This stew is honestly one of the best things I’ve ever eaten – I cannot recommend this recipe enough. Chicos are dried kernels of sweet corn, traditionally roasted in an horno. Once rehydrated, they taste just like the sweetest roasted summer corn you’ve ever had, intensified. This is serious New Mexican food, completely obscure outside of the state, and even many who grew up here have never tried them. I’ve never seen them in a restaurant, but they are worth seeking out. They’re actually listed on the U.S. Ark of Taste, a catalog of outstandingly delicious traditional foods in danger of extinction.

This weekend (the first Sunday of the month) is your chance to buy some chicos at the Corrales winter farmers’ market. I got mine from Clarabelle and Salomon, who come all the way from Tijeras, and they were exceptionally good. You can also find them at a few grocery stores, produced by Casados Farms in San Juan Pueblo.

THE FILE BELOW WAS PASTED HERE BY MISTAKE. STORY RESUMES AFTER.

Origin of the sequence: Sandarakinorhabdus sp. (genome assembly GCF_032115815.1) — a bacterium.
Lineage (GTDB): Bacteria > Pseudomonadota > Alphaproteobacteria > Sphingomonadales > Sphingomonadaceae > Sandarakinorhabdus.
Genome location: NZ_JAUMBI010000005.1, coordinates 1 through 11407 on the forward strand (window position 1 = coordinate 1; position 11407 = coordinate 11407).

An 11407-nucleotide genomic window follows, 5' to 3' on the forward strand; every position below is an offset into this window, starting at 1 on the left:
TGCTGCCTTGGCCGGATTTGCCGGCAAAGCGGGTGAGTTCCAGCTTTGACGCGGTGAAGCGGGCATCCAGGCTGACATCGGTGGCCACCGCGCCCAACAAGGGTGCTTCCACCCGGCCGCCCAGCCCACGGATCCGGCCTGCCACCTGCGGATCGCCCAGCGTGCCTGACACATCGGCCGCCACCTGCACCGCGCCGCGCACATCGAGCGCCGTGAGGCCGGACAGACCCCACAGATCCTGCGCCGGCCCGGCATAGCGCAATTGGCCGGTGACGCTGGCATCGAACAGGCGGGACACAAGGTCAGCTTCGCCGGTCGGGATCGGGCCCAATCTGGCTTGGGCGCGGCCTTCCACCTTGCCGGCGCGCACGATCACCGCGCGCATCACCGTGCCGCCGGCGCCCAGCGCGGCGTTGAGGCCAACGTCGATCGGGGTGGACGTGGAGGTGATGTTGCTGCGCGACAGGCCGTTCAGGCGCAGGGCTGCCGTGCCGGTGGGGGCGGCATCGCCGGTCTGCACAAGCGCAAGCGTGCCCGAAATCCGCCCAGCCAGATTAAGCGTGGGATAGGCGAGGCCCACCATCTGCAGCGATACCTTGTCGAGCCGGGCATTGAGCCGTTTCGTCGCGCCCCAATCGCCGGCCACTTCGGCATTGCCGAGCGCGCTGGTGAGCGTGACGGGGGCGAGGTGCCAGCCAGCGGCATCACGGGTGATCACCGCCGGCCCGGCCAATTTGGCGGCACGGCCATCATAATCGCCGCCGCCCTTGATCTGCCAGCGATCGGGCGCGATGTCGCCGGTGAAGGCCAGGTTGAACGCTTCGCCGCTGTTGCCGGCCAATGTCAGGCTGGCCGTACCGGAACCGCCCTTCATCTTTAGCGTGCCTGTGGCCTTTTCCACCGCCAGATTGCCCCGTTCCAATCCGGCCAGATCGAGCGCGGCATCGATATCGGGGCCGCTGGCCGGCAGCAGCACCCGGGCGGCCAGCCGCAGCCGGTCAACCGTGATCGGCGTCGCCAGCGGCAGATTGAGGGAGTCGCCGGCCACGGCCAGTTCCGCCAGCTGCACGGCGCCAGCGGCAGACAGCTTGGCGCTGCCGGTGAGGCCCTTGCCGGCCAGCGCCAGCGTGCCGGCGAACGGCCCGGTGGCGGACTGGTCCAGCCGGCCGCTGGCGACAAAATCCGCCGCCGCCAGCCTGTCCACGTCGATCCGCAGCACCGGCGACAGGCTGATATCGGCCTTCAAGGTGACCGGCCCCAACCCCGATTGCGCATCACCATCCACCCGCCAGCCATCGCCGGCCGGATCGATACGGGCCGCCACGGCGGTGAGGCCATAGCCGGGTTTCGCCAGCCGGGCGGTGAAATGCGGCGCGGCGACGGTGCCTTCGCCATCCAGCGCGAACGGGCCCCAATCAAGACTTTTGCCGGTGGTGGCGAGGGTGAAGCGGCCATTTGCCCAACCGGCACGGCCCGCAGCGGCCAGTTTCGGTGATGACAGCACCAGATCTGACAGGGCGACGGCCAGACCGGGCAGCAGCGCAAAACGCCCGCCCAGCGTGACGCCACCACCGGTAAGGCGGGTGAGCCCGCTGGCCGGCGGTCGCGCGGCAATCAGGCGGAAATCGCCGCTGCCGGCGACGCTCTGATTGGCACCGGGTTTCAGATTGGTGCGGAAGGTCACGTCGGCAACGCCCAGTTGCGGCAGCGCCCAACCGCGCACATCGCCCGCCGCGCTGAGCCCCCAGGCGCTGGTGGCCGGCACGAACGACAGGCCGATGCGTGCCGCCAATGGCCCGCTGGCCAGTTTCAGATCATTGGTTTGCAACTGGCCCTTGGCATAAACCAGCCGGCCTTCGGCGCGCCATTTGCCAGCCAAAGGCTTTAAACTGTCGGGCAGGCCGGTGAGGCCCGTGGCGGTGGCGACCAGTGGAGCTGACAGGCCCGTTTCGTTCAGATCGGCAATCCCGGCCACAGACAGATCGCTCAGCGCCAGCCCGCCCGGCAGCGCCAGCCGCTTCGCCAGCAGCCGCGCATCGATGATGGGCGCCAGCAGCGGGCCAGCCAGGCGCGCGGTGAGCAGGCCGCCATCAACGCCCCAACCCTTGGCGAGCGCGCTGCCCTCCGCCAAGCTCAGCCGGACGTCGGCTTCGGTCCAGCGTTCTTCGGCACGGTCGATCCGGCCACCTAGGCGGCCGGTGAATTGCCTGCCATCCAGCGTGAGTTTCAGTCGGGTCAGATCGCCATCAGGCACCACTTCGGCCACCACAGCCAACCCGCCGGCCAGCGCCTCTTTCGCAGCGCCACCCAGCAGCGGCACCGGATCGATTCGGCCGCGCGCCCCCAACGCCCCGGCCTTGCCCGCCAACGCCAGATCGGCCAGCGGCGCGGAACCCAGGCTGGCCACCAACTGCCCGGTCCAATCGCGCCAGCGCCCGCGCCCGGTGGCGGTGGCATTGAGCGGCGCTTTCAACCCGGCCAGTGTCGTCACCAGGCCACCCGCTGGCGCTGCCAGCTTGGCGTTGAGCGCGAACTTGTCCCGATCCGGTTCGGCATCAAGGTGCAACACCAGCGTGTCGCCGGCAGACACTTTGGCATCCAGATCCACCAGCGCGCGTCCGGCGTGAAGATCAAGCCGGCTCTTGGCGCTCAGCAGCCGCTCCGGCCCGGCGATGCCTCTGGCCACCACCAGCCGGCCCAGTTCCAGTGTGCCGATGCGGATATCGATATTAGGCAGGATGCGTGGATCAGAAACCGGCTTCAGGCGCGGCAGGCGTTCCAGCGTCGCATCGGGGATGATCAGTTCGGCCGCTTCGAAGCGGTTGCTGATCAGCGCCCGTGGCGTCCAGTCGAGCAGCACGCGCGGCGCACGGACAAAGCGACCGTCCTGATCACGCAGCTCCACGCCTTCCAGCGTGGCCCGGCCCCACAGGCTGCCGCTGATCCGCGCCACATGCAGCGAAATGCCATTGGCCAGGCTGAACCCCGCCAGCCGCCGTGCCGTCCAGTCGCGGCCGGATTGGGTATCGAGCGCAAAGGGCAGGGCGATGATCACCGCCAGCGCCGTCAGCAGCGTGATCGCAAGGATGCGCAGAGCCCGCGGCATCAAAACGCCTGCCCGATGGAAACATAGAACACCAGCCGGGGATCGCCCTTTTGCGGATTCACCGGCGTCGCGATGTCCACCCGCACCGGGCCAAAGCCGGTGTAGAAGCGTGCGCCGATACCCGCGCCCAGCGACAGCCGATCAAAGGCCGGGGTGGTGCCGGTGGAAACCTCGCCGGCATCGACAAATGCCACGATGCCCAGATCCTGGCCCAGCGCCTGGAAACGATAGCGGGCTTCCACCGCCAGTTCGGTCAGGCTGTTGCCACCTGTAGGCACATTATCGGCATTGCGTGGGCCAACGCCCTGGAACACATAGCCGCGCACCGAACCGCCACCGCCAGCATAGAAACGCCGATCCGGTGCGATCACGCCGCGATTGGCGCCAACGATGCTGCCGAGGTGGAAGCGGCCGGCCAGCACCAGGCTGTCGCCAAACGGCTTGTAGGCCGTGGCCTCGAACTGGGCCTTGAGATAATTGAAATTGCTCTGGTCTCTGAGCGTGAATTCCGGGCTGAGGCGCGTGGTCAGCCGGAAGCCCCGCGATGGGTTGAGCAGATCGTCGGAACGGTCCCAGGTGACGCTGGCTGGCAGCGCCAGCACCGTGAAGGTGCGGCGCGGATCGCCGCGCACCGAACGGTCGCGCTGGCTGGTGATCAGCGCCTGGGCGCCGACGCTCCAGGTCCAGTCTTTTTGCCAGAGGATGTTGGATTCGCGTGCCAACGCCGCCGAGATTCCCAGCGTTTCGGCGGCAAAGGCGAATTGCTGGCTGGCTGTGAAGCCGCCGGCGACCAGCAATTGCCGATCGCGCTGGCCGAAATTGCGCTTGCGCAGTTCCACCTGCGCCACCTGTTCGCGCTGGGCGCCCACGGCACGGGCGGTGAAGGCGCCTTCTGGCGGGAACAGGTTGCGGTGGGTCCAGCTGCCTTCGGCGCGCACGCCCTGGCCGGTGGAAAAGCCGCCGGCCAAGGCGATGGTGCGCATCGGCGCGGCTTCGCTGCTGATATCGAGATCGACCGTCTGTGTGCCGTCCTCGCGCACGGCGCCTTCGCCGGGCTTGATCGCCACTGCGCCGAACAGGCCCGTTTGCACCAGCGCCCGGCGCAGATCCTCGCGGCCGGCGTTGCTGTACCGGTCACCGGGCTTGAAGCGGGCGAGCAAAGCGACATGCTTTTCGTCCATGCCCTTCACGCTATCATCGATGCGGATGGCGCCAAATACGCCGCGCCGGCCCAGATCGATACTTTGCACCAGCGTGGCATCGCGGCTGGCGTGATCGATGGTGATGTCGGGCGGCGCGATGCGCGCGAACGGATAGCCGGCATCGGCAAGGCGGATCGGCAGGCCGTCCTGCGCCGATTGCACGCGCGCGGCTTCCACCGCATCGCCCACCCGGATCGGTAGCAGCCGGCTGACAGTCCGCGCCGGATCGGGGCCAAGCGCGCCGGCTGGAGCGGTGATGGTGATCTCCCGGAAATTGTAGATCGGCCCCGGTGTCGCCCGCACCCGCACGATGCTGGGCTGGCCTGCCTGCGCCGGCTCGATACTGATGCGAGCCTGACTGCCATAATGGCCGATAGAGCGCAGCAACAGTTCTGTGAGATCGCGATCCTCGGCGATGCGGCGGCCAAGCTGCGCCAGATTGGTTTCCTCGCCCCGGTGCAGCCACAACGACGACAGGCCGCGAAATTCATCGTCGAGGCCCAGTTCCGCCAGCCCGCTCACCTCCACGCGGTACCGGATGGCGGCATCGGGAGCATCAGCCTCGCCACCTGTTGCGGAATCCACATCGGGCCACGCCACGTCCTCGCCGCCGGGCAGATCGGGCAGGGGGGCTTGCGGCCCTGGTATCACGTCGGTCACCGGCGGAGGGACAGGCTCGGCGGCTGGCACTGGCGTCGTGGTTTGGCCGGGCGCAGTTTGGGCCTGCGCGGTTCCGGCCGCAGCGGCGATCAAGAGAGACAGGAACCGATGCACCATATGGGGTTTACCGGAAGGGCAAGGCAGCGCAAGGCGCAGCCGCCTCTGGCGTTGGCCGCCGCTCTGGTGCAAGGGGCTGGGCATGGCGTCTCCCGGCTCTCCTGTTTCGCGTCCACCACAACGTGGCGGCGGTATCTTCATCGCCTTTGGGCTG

The recipe is based on one from the PNM cookbook, Cocinas de New Mexico, but I modified it so I could just cook the chicos in a crockpot all day. I used a little bit of local, organic pork from Los Poblanos Organics – the sweet flavor of pork really complements the sweet corn. And I used dried whole green chile pods instead of red. I got a big sack of them from Chile Konnection last year, and I’ve been trying to find more uses for them. You don’t see them as often as red, and you almost never see a recipe using them. They’re not quite the same as fresh green, but they add a great green chile flavor in stews.


Photo by Sergio Salvador


Edible Santa Fe

Edible Santa Fe

Edible celebrates New Mexico's food culture, season by season. We believe that knowing where our food comes from is a powerful thing. With our high-quality, aesthetically pleasing and informative publication, we inspire readers to support and celebrate the growers, producers, chefs, beverage and food artisans, and other food professionals in our community.
Edible Santa Fe

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